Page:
Developing a website nowadays is full of parameters. It needs to be flexible enough for different use cases and screen sizes, considering of accessibility and convention. And things like development stacks have to come up at the beginning of the conversation. It can feel like a lot of rules for people who want to simply create even before they put down their first brush stroke.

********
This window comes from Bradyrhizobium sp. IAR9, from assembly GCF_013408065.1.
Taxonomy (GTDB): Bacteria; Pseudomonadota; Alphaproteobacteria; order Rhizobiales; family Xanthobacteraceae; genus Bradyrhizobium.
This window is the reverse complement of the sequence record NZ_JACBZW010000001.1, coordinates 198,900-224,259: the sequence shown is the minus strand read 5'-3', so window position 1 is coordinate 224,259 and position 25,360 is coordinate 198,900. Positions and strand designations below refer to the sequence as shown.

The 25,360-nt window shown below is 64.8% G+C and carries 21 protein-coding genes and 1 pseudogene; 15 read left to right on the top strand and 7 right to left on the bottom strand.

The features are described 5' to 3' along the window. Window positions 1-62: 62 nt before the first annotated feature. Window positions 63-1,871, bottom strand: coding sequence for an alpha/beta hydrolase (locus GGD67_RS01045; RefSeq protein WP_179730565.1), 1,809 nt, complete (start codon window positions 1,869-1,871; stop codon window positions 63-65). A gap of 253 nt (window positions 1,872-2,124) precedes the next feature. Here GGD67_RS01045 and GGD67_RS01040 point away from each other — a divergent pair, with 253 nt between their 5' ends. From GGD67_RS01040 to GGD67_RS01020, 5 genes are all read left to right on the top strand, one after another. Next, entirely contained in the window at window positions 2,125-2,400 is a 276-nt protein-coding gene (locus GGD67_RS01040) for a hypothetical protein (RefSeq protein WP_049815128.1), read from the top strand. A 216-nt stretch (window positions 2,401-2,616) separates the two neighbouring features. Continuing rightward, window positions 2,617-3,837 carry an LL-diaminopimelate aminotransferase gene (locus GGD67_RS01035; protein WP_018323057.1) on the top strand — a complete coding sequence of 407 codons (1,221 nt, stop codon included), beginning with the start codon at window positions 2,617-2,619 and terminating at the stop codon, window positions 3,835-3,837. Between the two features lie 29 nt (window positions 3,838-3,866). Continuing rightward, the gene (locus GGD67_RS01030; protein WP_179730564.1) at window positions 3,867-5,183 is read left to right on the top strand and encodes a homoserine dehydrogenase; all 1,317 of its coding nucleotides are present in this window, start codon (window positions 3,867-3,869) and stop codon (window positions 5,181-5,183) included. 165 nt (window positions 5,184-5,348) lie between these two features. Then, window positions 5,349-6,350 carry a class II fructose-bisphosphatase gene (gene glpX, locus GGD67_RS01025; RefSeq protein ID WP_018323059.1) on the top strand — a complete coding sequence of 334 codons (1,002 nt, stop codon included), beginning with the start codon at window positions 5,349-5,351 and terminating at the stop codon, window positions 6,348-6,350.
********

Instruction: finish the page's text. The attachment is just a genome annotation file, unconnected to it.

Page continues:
And that left a class of users, the pure creatives that found something appealing about Flash’s simplicity, behind.
Will Bedingfield also shares a similar sentiment:
It’s true—the Flash era web fell short in many areas where the modern web excels, not least in monetizing addiction and surveillance. The web’s messiness represented a kind of amateur autonomy. Flash never stood a chance.